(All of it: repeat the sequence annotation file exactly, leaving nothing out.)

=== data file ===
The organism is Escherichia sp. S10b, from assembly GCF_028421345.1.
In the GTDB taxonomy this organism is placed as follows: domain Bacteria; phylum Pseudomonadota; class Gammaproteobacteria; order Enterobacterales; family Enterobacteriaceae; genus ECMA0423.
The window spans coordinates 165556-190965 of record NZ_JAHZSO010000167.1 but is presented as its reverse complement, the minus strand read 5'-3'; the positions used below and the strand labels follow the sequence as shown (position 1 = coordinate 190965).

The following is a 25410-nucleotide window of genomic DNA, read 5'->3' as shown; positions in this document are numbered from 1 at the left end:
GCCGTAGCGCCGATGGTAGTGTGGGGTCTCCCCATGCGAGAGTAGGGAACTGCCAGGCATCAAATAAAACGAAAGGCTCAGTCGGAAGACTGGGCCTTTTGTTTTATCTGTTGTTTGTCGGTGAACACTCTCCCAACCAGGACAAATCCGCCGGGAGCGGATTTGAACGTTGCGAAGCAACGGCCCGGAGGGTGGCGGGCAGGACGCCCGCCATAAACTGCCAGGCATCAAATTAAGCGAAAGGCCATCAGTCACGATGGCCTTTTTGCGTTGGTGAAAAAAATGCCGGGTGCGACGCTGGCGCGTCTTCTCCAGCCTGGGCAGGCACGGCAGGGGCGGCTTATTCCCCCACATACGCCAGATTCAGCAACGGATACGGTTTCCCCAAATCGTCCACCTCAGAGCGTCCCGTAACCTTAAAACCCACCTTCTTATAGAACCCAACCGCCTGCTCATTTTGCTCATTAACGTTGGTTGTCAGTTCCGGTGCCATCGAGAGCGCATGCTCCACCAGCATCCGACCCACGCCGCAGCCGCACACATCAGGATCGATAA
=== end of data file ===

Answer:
The organism is Escherichia sp. S10b, from assembly GCF_028421345.1.
In the GTDB taxonomy this organism is placed as follows: domain Bacteria; phylum Pseudomonadota; class Gammaproteobacteria; order Enterobacterales; family Enterobacteriaceae; genus ECMA0423.
The window spans coordinates 165556-190965 of record NZ_JAHZSO010000167.1 but is presented as its reverse complement, the minus strand read 5'-3'; the positions used below and the strand labels follow the sequence as shown (position 1 = coordinate 190965).

The following is a 25410-nucleotide window of genomic DNA, read 5'->3' as shown; positions in this document are numbered from 1 at the left end:
GCCGTAGCGCCGATGGTAGTGTGGGGTCTCCCCATGCGAGAGTAGGGAACTGCCAGGCATCAAATAAAACGAAAGGCTCAGTCGGAAGACTGGGCCTTTTGTTTTATCTGTTGTTTGTCGGTGAACACTCTCCCAACCAGGACAAATCCGCCGGGAGCGGATTTGAACGTTGCGAAGCAACGGCCCGGAGGGTGGCGGGCAGGACGCCCGCCATAAACTGCCAGGCATCAAATTAAGCGAAAGGCCATCAGTCACGATGGCCTTTTTGCGTTGGTGAAAAAAATGCCGGGTGCGACGCTGGCGCGTCTTCTCCAGCCTGGGCAGGCACGGCAGGGGCGGCTTATTCCCCCACATACGCCAGATTCAGCAACGGATACGGTTTCCCCAAATCGTCCACCTCAGAGCGTCCCGTAACCTTAAAACCCACCTTCTTATAGAACCCAACCGCCTGCTCATTTTGCTCATTAACGTTGGTTGTCAGTTCCGGTGCCATCGAGAGCGCATGCTCCACCAGCATCCGACCCACGCCGCAGCCGCACACATCAGGATCGATAA